the future. He looked at my Chinese name,
calculated the number of strokes in each Chinese
character and was able to tell the past and the
future of my life. As time went by, most of his
predictions came true, but that didn’t give me any
peace, nor direction in life.
God opens my heart through Adam; his calm
personality compensates me. He encouraged me
to go to church and I came to Christ in an Alpha
Course in 2010 when an elder prayed over me. I
felt a warmth upon me from my feet to my head
which released me, yes, just like the lyrics “My
chains are gone, I’m now set free”.
by Fanny Lam
Immigrating to San Francisco was not easy, I was
pregnant with my second child. Three months
after I settled down, I was depressed and did not
want to talk to any of my friends in Hong Kong.
At the same time, I felt like I was getting further
away from God. Adam grew up in PCC, but I also
wanted to check out other churches where both
of us would have a new start. When we decided
PCC should be our home church, every sermon,
every contact and relationship meant more to us.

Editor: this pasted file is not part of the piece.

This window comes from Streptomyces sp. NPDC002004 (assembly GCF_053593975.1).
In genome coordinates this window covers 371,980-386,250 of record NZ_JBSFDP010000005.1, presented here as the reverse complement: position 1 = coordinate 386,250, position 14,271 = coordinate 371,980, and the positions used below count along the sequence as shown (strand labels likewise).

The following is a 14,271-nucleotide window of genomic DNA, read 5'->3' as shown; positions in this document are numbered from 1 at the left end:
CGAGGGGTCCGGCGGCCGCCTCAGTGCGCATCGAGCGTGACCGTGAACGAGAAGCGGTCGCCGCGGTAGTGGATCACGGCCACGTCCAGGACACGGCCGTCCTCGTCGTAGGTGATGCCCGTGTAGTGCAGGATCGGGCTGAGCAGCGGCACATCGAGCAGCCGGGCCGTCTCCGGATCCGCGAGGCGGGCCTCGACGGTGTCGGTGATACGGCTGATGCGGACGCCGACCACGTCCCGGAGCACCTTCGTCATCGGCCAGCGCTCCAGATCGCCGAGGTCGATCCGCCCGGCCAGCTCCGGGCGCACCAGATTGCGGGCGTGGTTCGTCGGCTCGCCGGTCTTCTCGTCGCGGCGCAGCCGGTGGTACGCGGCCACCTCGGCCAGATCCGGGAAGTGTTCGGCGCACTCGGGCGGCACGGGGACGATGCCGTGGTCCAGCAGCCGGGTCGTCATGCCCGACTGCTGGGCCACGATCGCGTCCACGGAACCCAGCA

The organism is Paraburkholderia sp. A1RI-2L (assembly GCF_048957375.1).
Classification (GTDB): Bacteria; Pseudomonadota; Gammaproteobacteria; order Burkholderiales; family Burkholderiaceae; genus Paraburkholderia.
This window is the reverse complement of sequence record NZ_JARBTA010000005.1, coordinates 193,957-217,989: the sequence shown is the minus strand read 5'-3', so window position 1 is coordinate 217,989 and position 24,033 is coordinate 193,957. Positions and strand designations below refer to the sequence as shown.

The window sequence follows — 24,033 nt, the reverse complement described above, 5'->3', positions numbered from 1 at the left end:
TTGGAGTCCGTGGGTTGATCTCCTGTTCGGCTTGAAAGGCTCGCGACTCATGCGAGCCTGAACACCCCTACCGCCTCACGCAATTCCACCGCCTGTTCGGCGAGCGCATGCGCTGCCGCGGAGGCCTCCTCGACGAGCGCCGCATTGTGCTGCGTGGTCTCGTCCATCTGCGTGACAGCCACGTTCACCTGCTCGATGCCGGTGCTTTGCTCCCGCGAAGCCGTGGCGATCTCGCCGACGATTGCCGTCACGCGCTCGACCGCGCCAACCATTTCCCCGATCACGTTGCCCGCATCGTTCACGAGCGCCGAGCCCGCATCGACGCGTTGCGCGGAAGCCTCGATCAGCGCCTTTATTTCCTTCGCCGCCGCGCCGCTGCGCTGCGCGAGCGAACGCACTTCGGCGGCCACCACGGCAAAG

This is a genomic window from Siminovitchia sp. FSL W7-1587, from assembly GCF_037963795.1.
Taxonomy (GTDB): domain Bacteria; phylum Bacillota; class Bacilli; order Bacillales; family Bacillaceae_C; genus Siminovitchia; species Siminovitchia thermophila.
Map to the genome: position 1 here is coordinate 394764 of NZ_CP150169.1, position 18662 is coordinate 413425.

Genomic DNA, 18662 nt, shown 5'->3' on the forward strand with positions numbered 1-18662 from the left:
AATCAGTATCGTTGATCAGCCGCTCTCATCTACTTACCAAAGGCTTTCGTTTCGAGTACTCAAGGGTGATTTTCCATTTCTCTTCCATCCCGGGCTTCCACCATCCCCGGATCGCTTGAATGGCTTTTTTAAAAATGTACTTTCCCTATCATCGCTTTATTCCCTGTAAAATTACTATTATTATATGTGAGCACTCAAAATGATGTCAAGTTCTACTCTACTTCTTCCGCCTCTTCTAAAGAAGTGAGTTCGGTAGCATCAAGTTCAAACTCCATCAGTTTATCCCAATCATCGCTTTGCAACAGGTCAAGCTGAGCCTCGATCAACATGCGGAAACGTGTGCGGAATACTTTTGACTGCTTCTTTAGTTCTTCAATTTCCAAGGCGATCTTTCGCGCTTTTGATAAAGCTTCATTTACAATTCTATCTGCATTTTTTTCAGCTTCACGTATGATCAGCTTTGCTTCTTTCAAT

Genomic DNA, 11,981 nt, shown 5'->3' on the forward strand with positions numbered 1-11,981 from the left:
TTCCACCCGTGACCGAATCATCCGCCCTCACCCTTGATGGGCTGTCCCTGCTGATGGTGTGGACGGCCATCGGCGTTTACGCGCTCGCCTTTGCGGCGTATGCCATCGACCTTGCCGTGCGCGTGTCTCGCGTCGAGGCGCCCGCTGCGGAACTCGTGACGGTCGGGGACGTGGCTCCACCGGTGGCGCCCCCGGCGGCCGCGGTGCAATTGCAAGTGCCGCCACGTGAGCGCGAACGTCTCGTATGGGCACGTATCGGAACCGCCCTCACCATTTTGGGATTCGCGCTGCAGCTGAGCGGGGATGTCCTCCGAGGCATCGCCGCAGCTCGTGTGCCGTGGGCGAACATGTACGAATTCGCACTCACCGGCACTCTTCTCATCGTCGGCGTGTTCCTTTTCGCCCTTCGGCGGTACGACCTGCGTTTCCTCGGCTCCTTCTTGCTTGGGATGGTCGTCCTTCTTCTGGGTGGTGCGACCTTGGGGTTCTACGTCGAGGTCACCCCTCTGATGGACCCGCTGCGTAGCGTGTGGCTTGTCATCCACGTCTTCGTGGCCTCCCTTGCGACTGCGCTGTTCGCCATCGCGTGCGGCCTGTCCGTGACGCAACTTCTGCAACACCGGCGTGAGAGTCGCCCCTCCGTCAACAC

I also had an urge to get baptized. I thank Pastor
Kimberly for her teaching and preparation before
the baptism ceremony which forms a solid base
of what PCC means to me. I also appreciate PCC
members embracing me and walking me through
the tunnel towards the light.
On Easter Sunday, March 27, 2016:
Fanny Lam joined our church through the
sacrament of baptism.
Josh Chuck joined our church through
Good News for the Pews
Page 6
May 1, 2016
Good Health Can Change Our Life
by Carrie Wong
The Cantonese Worshipping Community hosted the “Healthy Eating Workshop” at our church on March
6th, 2016. The event was to bring family and friends to this workshop to learn about healthy eating. Forty
seven people participated in this event. The guest speaker was one of the dietitians from the Chinatown
Public Health Center and the San Francisco Department of Public Health. The event’s flyers were
distributed upon the act of local evangelism when we passed out the Gospel Tract in the Chinatown area
on February 20th, 2016.
First we tasted a cup of bean soup, which was fresh cooked by the dietitian, using several different kinds
of dried beans: black-eyed bean, red bean, mung bean, and black soy bean. Added were peanut, coix,
chestnut, lotus root, glace date and dried citrus peel without salt and sugar. The soup was tasty, sweet and